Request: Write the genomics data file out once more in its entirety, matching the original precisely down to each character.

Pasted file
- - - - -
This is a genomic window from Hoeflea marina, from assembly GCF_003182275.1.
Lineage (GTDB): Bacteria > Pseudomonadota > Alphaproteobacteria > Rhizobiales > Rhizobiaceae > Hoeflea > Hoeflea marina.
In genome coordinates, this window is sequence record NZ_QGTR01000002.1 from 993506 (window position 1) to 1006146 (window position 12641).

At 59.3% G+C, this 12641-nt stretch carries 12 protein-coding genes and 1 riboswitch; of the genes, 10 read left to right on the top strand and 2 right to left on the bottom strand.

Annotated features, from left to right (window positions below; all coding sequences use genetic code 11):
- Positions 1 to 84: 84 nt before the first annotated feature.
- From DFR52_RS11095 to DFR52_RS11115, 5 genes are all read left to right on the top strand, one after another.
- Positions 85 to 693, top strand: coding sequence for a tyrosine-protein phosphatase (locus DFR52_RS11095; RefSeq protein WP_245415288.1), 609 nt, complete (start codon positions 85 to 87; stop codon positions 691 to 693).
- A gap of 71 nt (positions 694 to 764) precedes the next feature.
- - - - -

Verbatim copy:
This is a genomic window from Hoeflea marina, from assembly GCF_003182275.1.
Lineage (GTDB): Bacteria > Pseudomonadota > Alphaproteobacteria > Rhizobiales > Rhizobiaceae > Hoeflea > Hoeflea marina.
In genome coordinates, this window is sequence record NZ_QGTR01000002.1 from 993506 (window position 1) to 1006146 (window position 12641).

At 59.3% G+C, this 12641-nt stretch carries 12 protein-coding genes and 1 riboswitch; of the genes, 10 read left to right on the top strand and 2 right to left on the bottom strand.

Annotated features, from left to right (window positions below; all coding sequences use genetic code 11):
- Positions 1 to 84: 84 nt before the first annotated feature.
- From DFR52_RS11095 to DFR52_RS11115, 5 genes are all read left to right on the top strand, one after another.
- Positions 85 to 693, top strand: coding sequence for a tyrosine-protein phosphatase (locus DFR52_RS11095; RefSeq protein WP_245415288.1), 609 nt, complete (start codon positions 85 to 87; stop codon positions 691 to 693).
- A gap of 71 nt (positions 694 to 764) precedes the next feature.